Google and Johnson & Johnson have recently announced that they will be collaborating to develop new forms of robotics to assist with surgical procedures. At present, Johnson & Johnson is one of the largest global manufacturers of operating room equipment. As a result, Johnson & Johnson’s collaboration with Google, a global leader in technology, networks, and data, carries the potential to significantly alter or renovate how surgery is carried out. While the details of the collaboration are not yet public knowledge, the work will be run through Google Life Sciences, which is part of Google’s X division that employs approximately 100 doctors and scientists. The work at hand builds upon Google’s previous foray into the medical sciences last year, which saw the creation of an API specifically crafted to store and share DNA sequencing information using its cloud infrastructure.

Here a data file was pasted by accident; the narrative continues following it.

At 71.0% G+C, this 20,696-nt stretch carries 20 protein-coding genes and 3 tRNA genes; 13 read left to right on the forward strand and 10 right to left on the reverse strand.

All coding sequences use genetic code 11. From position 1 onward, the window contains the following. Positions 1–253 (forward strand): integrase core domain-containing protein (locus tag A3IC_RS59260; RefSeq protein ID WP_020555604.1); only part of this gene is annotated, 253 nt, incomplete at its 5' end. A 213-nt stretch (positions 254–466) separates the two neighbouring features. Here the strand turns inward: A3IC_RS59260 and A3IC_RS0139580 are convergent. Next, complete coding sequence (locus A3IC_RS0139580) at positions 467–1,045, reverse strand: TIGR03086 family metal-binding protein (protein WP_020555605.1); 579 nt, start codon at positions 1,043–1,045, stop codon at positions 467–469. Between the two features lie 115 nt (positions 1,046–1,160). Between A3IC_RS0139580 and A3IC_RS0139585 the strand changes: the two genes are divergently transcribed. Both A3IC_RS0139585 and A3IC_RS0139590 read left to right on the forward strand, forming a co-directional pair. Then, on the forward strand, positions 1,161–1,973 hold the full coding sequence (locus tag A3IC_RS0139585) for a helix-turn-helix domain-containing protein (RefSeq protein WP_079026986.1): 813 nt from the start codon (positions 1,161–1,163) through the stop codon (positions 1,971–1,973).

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This collaboration reminded me of Cori Hayden’s book When Nature Goes Public because of this new collaboration’s focus on interacting with life itself via monetized and technological apparatuses. Of course, such forms of interaction are not new, and certainly they are not new sites of study or focus for STS researchers. However, the scale at which this interaction might take place, through the collaboration of two corporate giants, Google and Johnson & Johnson, appears to merit further thought. How to study such large-scale distributed medical and genetic socio-technical collaborations, systems, and implications? As genetic matter heads “to the cloud,” how can STS researchers contribute to the related and rapidly growing body of scholarship?
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Spencer Platt (Getty Images). 2015.
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